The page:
After strong overnight gains, crude oil futures dipped in Asian trade on Thursday. While U.S. inventory data is set for release and ongoing overseas tensions continue, markets remained volatile. Oil futures on both sides of the Atlantic have fluctuated sharply, largely affected by the dollar and the possibility of a resolution in Ukraine, which would help the demand outlook in Europe.
U.S oil futures slip
On Thursday West Texas Intermediate oil futures fell ahead of the weekly supply data release out of the U.S. later in the session to determine the strength of oil demand. The U.S. is the world's largest oil consumer. Investors await the results, as the report will be released one day later than usual due to Labor Day weekend.
According to Investing.com, on Thursday morning on the New York Mercantile Exchange, crude oil for delivery in October was down 0.89 percent, or 85 cents, to trade at $94.69 a barrel. Prices fell within a narrow range of $94.66 and $95.28 a barrel. Futures were likely to find support at the low from Sept. 3 at $93.06 a barrel. They will find resistance at $95.91 a barrel, the high from September 2.
Oil's decline comes after strong gains. On Wednesday, U.S. oil prices climbed 2.86 percent, or $2.66, to end at $95.54 a barrel after reports that Ukraine and Russia had agreed on a cease fire agreement in eastern Ukraine.
The American Petroleum Institute, an industry group, said that U.S. crude inventories dropped by 545,000 barrels in the week ended August 29, compared to forecasts for a drop of 1.0 million barrels. The report also showed that gasoline stockpiles were up by 362,000 barrels, while distillate stocks rose by 385,000 barrels.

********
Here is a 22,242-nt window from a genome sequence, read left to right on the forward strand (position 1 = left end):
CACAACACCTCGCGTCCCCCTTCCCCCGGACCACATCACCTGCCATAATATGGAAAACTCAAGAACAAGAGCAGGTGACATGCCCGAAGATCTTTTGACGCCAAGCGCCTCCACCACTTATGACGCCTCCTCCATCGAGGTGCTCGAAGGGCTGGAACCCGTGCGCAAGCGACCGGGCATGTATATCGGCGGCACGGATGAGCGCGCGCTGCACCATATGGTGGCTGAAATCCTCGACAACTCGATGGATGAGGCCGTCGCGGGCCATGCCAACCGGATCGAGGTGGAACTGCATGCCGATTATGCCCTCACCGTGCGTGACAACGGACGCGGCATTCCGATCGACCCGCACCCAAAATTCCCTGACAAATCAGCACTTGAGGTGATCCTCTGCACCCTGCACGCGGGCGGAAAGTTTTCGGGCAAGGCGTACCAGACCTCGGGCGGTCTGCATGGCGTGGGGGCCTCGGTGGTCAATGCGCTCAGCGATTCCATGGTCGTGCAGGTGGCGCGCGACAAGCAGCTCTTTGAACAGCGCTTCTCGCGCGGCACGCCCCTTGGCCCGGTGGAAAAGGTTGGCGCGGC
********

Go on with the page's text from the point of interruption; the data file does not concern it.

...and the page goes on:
Thursday's government report was predicted to show that U.S. crude oil stockpiles were down by 1.2 million barrels last week, while gasoline stockpiles were forecast to decrease by 1.4 million barrels, reports Investing.com.
Investors are also awaiting Friday's U.S. employment report for August. It's a key factor in deciding where the monetary policy is headed as it shows further indications on the strength of the recovering labor market. Although the U.S. economy has continued to show improvement, Federal Reserve Chair Janet Yellen has hung to concerns over a lagging labor market. Recent reports have signaled for an optimistic outlook over the strength of the economy and increased expectations that the Fed will soon raise rates.
Global oil market
According to Market Watch, Moscow's support for separatists in eastern Ukraine has led France to make threats to stop the delivery of a warship to Russia due next month. There was also skepticism about whether or not the apparent cease fire between Ukraine and Russia was legitimate.
Brent crude for October delivery was down 14 cents to $102.63 a barrel after dipping to a 16-month low on Tuesday and rebounding $2.43 on Wednesday, reports the Economic Times.
U.S. President Barack Obama has called for a more drastic response to counter Islamic State militants after a video of extremists beheading U.S. journalist Steven Sotloff was confirmed authentic.
Howie Lee, investment analyst at Singapore's Phillip Futures said, "WTI and Brent have a resistance of $98.10 and $105.03 respectively and could likely break these levels if tensions continue to escalate," according to Market Watch.
The benchmark gasoline contract, Nymex reformulated gasoline blendstock for October, declined 141 points to $2.6059 a gallon. October diesel fell 134 points at $2.8524.
Analyst Tim Evans at Citi Futures said in a report to Market Watch that the primary source of the Nymex crude market's oversupply has been the cycle of speculative long liquidation. He added that while it's possible for this flow of selling to continue, it will eventually set the stage for a new cycle of buying.
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